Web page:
AD | Collaborative post
Did you know that everyone has a different way of absorbing information, known as a learning style? There are three main learning styles: visual, auditory, and kinaesthetic. By establishing which of this learning style is most suited to your child, you will be in a better position to help them with their overall education. I have teamed up with one of the UK’s top boarding schools to share some information about the different learning styles and what to look out for in your child to help you determine which category they fall under.
Visual learners are better at absorbing information when they can see it, either in written form or as an image. They tend to be quite observant and prefer reading books over listening to podcasts as a source of entertainment. When studying, they like to use lots of coloured pens and highlighters to ensure the information is visually appealing.
If you think you child is a visual learner, make sure they have somewhere quiet to study, as they tend to work best when they’re alone and not distracted. When teaching them something, encourage them to write it down so that they don’t forget and perhaps consider buying a little whiteboard that you can use to help them with their homework. It’s also a good idea for visual learners to sit at the front of the classroom so that they can easily see the board, so this is something you could consider chatting to their teachers about.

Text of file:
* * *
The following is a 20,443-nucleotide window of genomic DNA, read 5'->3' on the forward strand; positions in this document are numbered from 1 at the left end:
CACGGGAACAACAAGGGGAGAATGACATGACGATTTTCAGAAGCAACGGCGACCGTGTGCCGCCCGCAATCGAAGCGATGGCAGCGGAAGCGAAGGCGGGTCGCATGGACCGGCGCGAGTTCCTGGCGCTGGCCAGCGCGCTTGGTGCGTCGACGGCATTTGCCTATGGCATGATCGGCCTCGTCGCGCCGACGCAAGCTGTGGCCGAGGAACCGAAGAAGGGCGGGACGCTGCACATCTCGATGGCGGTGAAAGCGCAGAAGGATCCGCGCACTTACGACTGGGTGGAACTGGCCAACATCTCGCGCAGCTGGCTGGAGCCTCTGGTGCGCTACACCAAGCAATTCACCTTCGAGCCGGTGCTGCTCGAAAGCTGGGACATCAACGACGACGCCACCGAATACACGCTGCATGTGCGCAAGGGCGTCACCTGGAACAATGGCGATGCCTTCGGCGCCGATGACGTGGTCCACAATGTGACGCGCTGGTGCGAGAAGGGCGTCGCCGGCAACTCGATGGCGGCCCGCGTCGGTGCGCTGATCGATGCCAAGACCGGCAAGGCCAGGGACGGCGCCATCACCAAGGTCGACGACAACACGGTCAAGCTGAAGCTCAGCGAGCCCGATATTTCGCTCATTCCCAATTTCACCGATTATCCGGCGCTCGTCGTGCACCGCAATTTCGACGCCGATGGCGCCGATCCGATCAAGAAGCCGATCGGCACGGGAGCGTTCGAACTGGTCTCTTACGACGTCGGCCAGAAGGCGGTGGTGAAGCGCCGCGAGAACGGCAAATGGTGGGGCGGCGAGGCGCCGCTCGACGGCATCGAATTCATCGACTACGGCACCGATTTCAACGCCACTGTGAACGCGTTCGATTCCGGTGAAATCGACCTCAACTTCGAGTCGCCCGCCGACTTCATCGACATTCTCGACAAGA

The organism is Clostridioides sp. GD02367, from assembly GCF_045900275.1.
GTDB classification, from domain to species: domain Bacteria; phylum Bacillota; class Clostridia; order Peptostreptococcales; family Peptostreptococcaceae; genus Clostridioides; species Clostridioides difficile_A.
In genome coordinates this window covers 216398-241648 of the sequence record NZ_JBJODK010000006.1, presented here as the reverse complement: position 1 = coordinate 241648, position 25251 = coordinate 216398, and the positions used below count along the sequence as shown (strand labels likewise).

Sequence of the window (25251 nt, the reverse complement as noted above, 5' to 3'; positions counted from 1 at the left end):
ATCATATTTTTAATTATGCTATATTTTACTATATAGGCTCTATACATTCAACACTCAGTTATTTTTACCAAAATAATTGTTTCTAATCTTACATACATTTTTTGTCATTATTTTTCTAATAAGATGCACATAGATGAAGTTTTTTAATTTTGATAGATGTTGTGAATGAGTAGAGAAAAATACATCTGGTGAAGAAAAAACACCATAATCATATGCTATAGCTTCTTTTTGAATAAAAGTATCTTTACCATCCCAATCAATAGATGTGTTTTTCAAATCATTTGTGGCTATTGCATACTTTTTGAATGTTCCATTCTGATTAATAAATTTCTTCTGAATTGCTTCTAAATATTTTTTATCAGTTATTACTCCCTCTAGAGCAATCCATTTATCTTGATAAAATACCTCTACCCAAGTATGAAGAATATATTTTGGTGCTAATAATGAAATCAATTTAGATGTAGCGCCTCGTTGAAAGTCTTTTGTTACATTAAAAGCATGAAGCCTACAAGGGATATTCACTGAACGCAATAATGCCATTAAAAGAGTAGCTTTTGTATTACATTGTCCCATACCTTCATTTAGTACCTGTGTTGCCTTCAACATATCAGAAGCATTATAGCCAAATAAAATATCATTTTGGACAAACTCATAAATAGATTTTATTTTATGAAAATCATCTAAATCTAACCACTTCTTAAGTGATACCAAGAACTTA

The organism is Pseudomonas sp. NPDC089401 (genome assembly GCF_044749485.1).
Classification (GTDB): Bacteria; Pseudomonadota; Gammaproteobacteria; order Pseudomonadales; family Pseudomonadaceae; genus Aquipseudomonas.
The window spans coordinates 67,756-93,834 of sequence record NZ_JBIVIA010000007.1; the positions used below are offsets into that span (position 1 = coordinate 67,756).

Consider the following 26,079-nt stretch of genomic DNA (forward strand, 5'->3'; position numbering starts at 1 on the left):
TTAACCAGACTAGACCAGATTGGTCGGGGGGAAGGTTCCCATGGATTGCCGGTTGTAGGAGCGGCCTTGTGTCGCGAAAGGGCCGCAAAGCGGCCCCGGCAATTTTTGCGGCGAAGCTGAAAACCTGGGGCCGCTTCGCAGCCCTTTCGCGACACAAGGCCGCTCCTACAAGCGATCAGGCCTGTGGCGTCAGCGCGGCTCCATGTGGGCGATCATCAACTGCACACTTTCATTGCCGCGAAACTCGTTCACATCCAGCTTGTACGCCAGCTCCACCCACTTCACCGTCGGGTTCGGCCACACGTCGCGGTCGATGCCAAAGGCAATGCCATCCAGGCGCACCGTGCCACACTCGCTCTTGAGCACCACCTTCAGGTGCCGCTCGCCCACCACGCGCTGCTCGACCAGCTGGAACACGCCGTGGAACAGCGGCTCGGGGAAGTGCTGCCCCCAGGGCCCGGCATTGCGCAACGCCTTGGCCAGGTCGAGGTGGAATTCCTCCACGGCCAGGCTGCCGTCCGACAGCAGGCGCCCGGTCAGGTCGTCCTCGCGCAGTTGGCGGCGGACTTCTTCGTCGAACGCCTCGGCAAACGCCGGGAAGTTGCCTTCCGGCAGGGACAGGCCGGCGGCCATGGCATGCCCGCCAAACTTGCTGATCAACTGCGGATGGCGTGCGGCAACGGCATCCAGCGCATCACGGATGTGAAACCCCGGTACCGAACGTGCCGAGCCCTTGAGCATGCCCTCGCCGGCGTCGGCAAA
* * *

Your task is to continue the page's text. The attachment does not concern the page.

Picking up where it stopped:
Auditory learners, on the other hand, find it easier to understand things that are verbally explained to them, rather than reading about it in a textbook. They often chat about a problem to try and get to the bottom of it and tend to thrive in classroom discussions. When studying they might read aloud and repeat things over and over to help them remember it.
If you think your child is an auditory learner, make sure they have the necessary tools and toys to listen to and create music. Sing nursery rhymes together and read to them when they’re young and encourage them to come up with rhymes and jingles when studying to help them absorb the information.
Last but not least, kinaesthetic learners are drawn to hands-on activities and prefer subjects like PE, Art and Drama. They are most engaged in a topic when they can interact with it by using their senses. Kinaesthetic learners tend to be quite fidgety and cannot sit still for long periods of time.
If you think your child is a kinaesthetic learner, encouraging them to sit at a desk to study or complete their homework will not be affective. They need to move around whilst they’re learning, so perhaps you could go for a walk together and discuss some of the topics they’ve been covering in lessons. Try and vary when and where they complete their homework to mix things up.